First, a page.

CGI::Tiny & Dispatch::Fu - nearly a perfect match

CGI::Tiny is a very nice, Perlish way to construct CGI scripts these days. It is perfectly suited as a replacement to and is quite at home in a shared hosting environment.

Here's the example from the POD [1] on metacpan:

use CGI::Tiny;
cgi {
  my $cgi = $_;
  # set up error handling on $cgi
  # inspect request data via $cgi
  # set response headers if needed via $cgi
  # render response with $cgi->render or $cgi->render_chunk

I recently coupled this with my new module Dispatch::Fu [2], and it worked exceedingly well. It is a darn pleasure to consider from a distance, if I do say so myself:

use CGI::Tiny;
use Dispatch::Fu;

cgi {
  my $cgi = $_;
  dispatch {
    my $cgi = shift;
    if (defined $cgi->param('fribble')) {
      return 'fribble';
    return 'default';
  on fribble => sub { do_fribble($cgi) },
  on default => sub { do_default($cgi) }; #<~semicolon

sub fribble {
  my $cgi = shift;
  # application/json;charset=UTF-8
  $cgi->render(json         => { msg => 'fribble has left the building' });

sub default {
  # text/html;charset=$charset
  $cgi = $cgi->render(html  => '<html><head><title>default</title></head><body><h1>HI!!</h1></body></html>');

As you may be able to see, this code is able to scale very nicely as different display needs are added.





This article originally appeared at gopher://

I just discovered

I don't really keep up with online resources, and I to be (like perl) a nice and stable home. I've watched resources come and go - I've lost untold content in the process (geocities, myspace, LtU, hello??).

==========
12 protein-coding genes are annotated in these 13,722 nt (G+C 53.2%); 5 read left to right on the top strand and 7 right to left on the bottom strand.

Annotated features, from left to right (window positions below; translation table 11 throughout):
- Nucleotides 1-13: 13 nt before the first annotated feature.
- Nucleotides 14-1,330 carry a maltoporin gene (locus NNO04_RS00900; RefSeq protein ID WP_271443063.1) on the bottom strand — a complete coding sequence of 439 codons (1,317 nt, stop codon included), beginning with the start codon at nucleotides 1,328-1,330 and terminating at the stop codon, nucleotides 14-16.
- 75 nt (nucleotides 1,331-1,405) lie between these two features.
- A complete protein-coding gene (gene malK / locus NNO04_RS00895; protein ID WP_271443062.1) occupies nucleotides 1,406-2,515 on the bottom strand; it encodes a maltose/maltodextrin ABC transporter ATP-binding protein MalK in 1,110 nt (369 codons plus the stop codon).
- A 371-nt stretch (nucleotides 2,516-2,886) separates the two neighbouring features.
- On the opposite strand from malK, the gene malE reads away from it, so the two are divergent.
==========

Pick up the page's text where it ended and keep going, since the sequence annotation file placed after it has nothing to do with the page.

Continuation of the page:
I recently discovered because of a nice benchmarking article published by a long standing community member:

Benchmarking Perl Core Class in v5.38 By John Napiorkowski

So I guess this is like some kind of substack for developer blogging? I only recently discovered that resource also.

The Hidden Power of Prototypes


I have been leaning very heavily on Perl's prototype feature for creating new modules. The imptetus for this can traced back to the day I looked at the source code for Try::Tiny, and realized that it was implemented using prototypes. The main reason for using prototypes for many new modules I've created recently is my focus on making a thing I do repeatedly available in a more Perlish or idiomatic way.

Required reading if you have not and are about to dive into an article about prototypes: Far More Than Everything You've Ever Wanted to Know about Prototypes in Perl by Tom Christiansen.

The following article demonstrates 2 CPAN modules I have written that focus more on Perl programmer UX and why Perl prototypes can provide a way forward for a great many ideas that people have. Prototypes misunderstood, yes; but more so, they are misunderestimated. They are infact, very powerful and when used for their intended purpose; a lot of hand wringing can be avoided during feature discussions.

More prototype play: Dispatch::Fu

I was seeing this so much talk about smartmatch or given/when, I decided to experiment with a prototype powered pseudo structure I'd been thinking about. The results were pleasing to me, and I plan on releasing this soon. I could rename it to match/case (versus fu/on), but the huffman in me likes the short (and semi-ambiguous) "keywords". Let me know what you think in the comments below.